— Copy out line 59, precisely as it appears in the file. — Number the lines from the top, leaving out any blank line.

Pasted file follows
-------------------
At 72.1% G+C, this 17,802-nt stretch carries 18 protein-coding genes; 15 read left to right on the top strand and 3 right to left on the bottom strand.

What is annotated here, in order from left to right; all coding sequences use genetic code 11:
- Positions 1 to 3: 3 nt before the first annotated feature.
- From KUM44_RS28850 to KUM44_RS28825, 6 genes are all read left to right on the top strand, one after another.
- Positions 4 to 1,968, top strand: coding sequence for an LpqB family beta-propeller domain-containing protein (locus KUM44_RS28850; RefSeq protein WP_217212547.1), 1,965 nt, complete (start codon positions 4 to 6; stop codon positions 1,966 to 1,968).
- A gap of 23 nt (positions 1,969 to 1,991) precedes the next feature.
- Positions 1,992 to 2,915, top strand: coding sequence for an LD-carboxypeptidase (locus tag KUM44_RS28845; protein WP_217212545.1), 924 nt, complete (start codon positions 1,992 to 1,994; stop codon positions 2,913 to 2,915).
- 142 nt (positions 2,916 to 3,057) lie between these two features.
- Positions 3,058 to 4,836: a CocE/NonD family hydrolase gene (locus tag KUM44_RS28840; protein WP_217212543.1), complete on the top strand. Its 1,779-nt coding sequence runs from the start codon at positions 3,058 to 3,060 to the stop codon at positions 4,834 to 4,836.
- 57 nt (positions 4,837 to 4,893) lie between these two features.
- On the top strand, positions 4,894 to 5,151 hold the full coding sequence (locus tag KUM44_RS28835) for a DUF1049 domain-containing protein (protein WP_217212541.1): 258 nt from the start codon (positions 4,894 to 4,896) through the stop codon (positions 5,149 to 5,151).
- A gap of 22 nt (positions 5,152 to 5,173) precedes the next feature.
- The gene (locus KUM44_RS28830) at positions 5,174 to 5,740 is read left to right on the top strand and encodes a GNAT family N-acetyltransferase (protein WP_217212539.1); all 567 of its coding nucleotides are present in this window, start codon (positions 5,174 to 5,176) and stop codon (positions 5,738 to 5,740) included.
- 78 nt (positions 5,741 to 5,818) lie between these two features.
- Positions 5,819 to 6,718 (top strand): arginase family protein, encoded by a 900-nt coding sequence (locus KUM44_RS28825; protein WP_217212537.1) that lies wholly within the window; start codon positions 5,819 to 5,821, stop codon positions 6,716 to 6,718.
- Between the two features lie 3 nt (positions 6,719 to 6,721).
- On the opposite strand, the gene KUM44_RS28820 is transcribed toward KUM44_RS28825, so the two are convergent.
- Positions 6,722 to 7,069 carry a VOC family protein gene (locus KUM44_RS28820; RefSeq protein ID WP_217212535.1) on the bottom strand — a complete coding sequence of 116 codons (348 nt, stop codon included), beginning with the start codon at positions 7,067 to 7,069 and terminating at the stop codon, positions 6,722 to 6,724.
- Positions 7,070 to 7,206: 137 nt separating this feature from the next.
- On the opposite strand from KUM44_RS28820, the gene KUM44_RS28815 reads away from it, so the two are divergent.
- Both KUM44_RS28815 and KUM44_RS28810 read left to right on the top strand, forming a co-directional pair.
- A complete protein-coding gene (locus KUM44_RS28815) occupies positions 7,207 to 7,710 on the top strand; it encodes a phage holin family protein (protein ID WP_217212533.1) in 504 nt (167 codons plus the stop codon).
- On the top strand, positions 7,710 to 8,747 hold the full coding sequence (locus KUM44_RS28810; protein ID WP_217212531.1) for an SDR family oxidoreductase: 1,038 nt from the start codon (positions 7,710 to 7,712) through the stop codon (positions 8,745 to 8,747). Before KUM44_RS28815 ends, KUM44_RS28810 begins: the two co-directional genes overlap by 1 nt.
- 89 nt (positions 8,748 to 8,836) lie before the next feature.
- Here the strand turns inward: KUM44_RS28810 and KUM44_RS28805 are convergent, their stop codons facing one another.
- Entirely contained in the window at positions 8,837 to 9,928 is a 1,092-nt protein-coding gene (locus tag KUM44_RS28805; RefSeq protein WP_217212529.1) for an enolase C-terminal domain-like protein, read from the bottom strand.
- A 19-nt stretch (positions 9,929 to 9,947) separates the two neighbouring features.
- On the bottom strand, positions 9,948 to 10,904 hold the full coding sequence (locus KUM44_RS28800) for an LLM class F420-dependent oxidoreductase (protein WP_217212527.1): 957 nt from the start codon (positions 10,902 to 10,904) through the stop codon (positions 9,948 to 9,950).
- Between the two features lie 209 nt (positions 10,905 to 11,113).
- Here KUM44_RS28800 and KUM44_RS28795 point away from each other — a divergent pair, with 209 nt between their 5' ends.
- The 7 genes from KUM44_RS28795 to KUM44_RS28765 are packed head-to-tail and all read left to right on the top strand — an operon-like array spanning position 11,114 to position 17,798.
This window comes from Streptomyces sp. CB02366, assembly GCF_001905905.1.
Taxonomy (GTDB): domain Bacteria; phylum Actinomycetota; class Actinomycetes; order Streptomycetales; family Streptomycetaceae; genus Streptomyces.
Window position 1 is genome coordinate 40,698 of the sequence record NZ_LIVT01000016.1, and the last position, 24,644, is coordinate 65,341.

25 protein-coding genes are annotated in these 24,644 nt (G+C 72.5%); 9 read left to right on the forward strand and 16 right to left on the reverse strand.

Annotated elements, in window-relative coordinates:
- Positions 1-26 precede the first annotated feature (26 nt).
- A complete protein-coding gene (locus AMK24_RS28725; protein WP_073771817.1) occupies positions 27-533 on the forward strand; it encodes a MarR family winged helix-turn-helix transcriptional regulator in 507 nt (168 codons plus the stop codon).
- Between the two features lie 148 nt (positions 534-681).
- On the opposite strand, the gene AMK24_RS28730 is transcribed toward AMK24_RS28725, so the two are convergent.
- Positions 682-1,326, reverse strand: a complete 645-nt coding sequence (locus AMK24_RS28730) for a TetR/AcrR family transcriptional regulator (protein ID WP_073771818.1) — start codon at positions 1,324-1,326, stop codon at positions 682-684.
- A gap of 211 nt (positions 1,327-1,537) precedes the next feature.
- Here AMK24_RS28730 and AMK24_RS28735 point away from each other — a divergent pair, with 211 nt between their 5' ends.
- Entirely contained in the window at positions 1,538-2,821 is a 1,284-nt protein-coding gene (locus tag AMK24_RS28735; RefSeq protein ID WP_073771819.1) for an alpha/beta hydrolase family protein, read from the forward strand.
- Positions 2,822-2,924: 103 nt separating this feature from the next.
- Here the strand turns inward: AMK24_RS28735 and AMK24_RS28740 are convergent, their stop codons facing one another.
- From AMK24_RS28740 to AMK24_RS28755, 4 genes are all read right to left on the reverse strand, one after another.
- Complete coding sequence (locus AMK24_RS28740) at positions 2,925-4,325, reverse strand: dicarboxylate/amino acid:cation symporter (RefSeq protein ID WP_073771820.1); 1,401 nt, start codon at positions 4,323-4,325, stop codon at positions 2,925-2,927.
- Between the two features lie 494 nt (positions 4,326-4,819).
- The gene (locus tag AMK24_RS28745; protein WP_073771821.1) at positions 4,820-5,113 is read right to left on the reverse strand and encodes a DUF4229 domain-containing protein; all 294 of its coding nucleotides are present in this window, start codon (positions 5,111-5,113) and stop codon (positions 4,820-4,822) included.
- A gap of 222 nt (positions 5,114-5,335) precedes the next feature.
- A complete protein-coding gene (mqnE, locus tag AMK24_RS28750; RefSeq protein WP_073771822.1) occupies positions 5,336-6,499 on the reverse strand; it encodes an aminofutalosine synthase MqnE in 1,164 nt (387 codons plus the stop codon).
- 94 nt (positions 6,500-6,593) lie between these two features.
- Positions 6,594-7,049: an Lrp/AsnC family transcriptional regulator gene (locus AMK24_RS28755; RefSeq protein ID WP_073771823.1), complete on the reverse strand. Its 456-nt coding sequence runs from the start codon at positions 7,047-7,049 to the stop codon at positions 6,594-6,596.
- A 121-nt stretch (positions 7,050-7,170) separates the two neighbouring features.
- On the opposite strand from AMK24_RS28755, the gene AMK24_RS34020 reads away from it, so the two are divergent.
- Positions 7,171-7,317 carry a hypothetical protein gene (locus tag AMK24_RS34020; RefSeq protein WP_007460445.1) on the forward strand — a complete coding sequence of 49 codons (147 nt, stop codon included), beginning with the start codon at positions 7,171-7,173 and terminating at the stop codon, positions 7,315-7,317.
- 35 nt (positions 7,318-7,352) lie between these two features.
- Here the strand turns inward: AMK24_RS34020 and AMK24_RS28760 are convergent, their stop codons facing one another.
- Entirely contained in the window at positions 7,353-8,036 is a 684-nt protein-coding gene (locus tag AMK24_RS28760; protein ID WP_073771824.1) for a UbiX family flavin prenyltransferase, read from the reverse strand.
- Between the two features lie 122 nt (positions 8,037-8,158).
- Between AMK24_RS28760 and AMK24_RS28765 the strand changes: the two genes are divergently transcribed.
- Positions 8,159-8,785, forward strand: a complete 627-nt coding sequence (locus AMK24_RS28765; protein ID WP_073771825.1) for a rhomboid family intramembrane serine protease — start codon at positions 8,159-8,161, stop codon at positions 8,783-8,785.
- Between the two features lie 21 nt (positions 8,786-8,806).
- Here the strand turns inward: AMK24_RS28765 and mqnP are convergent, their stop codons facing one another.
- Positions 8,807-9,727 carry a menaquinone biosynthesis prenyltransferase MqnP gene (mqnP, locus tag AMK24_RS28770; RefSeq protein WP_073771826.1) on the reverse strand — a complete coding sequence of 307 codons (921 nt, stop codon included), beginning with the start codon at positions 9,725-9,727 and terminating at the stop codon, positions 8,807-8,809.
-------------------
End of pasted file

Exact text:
- Here the strand turns inward: AMK24_RS34020 and AMK24_RS28760 are convergent, their stop codons facing one another.